Thru this ordeal, my husband was there. I am thankful that he willingly took on the role of the bad guy who sometimes has no choice but to force Aki to take his medicines and to restrained the kid’s arm during the blood extraction. Now, Aki is semi afraid of his daddy  but that is okay.  I’m sure my two boys will be back to their playful selves in no time.

I wonder how my mom, a single parent because my dad died when I was two and my sister 10 months old, managed when my sister had H-fever and appendicitis, with no landline, no cellphone, no car and a house two hours from Manila. And although having a clingy kid is difficult, I wish for mothers living away from their babies to experience the same fulfillment that I felt every time my son stopped crying as soon as he is in my arms.

What I learned from this experience is how much I really love my son and how much I was willing to sacrifice for him. He is both my strength and my weakness. I have never hated phlegm as much as I did this week. I am not afraid of blood but seeing my son in pain is way more painful than the actual pain of extraction. Even if I was sick and weak, I can carry him until he stopped crying. I can hold my bladder longer as he sleeps on my chest, so he can rest longer. Even if I feel so sleepy, I can stay awake to look after him. And  I was finally able to do what only mothers can do, trying to suck snot from the nose of child so the baby can breathe better. I guess that is what motherhood can do to a woman. It gives you the strength to anything for your offspring no matter how difficult, tiring or yucky.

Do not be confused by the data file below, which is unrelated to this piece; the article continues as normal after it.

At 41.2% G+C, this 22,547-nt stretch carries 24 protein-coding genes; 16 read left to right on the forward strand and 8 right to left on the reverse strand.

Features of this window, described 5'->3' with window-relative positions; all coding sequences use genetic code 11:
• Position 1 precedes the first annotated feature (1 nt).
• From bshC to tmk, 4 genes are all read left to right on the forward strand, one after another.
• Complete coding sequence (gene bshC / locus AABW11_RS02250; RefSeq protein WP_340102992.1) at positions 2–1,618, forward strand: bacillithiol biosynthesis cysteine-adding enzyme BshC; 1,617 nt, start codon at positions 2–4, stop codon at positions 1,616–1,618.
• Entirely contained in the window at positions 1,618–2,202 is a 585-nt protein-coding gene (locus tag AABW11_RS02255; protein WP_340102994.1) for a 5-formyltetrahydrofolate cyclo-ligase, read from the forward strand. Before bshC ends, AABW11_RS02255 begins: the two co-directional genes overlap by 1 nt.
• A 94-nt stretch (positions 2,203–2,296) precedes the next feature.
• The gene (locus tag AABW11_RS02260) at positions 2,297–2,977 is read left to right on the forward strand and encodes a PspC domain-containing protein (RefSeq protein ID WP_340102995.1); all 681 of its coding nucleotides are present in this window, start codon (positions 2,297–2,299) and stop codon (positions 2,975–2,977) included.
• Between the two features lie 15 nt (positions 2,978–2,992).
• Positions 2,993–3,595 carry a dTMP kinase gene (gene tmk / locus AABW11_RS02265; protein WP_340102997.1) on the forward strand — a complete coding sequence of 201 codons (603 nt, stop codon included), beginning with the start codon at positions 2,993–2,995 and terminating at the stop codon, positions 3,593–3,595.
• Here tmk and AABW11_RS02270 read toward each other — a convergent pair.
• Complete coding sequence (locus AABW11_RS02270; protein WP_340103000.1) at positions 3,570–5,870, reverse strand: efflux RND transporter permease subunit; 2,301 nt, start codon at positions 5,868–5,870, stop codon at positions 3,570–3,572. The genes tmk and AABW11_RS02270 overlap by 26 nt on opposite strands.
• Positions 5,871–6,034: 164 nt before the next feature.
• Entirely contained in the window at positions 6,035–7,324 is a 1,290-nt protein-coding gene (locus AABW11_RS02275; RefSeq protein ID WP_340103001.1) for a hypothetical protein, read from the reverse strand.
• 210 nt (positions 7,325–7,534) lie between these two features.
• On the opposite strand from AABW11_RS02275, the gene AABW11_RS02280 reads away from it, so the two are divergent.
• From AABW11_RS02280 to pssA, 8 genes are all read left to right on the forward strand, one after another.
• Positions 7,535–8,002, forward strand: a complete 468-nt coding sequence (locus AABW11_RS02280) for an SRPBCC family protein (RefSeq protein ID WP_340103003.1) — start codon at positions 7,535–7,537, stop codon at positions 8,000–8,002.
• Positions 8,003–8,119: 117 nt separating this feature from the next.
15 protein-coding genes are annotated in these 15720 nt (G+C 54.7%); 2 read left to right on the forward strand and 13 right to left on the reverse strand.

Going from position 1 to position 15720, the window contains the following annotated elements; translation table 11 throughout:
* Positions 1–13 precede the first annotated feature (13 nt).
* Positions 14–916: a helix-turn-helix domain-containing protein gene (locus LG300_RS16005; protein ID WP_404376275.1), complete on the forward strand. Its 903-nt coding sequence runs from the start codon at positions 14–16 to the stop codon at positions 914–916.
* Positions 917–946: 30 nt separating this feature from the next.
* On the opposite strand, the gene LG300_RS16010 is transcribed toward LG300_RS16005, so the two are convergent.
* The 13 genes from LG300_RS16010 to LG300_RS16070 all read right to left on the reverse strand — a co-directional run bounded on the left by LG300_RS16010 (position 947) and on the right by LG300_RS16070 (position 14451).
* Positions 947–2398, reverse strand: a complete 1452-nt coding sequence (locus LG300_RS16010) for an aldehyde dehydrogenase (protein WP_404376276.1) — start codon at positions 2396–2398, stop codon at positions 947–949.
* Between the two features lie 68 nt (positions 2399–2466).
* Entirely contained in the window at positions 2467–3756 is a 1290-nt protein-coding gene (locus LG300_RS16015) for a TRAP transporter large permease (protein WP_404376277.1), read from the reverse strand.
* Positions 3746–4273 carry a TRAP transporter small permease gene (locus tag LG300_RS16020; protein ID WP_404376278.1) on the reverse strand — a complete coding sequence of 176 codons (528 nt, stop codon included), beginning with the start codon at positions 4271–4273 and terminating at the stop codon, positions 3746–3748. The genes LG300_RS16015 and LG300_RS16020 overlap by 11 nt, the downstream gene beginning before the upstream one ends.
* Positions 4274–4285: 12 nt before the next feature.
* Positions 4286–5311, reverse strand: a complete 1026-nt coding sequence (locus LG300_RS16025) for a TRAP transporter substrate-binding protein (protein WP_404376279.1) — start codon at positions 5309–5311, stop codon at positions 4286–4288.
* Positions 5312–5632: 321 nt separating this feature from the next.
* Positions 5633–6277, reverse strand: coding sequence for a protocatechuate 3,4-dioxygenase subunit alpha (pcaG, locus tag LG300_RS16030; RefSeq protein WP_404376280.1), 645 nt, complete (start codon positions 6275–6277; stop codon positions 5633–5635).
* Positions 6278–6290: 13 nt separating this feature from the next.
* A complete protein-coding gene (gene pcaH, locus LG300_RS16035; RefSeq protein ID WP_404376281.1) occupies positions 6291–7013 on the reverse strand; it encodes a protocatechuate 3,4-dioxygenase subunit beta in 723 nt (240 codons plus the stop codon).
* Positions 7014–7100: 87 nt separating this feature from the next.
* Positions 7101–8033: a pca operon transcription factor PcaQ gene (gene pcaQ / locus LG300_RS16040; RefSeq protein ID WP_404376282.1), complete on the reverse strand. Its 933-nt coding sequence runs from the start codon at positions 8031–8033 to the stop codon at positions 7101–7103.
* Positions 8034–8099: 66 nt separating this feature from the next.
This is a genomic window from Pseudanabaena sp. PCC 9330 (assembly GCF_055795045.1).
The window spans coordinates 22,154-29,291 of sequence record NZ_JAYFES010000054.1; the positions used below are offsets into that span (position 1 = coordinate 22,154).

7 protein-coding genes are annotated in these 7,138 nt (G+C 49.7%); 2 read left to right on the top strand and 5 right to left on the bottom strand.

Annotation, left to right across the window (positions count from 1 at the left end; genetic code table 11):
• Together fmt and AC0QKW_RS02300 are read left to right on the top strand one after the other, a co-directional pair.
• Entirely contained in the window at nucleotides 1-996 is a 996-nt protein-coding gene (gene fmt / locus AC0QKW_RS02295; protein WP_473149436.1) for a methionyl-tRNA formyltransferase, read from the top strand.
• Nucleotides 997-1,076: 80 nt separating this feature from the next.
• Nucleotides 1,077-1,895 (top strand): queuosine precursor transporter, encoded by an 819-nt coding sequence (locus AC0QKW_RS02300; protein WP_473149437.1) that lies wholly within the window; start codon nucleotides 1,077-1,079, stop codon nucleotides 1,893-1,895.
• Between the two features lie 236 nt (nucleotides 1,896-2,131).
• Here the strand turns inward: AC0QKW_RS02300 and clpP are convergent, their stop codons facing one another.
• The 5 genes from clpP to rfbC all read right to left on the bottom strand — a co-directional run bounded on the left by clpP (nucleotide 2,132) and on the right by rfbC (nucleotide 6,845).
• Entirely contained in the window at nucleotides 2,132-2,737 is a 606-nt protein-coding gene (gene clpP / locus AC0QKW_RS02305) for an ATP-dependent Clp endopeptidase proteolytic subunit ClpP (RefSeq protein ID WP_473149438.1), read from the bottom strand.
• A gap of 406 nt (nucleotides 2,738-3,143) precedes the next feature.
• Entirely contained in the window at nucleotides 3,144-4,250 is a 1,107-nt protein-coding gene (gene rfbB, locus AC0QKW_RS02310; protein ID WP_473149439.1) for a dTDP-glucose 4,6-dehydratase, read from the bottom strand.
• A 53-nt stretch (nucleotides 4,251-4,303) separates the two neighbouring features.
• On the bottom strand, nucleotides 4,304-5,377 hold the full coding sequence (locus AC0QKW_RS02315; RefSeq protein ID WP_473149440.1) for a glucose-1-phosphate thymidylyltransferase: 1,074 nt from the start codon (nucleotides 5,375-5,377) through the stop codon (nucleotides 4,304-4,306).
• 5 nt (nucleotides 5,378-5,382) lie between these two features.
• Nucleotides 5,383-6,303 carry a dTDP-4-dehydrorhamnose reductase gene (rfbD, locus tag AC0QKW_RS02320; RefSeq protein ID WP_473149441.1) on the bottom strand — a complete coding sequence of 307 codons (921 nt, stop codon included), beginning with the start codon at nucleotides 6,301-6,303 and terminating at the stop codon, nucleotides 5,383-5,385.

Special thanks also

to my very understanding boss who is a big sister to everyone in our team,

to my teammates who cover for me when I am out,

to my in laws who have a wealth of knowledge to share and

to helpful helpers who never get tired of helping.

P.S. We discovered a new trick on how to make givng medicnes less traumatizing. The most effective but also most traumatizing way is to hold the the baby cradle carry. When the baby is parallel to the ground, he has no choice but to swallow what is inside his mouth. This sometimes backfires, when baby cries, gets too upset and eventually vomits. The most fun way is by lining up all his toys and pretending to give them medicines before giving the baby his own dose. Sometimes it works. Most of the time, it doesn’t. We also tried mixing meds with 1 ounce of milk. However, when baby is really not in the mood to drink, he might not finish the bottle. So what do we do now? We still hold Aki cradle carry way. Before he can even try to cry, we give him drops of sweetened water which he likes. In between sweetened water, we give him drops of his meds. 🙂

4 thoughts on “On Being Strong when Your Child is weak

  1. whew! i’m so relieved to hear your little boy is a lot better now…and you, too, of course. sickies go away please! hirap talaga sa Mommy, no? pero i’m proud of you na you chose to be with your sick child than report for work. family comes first talaga.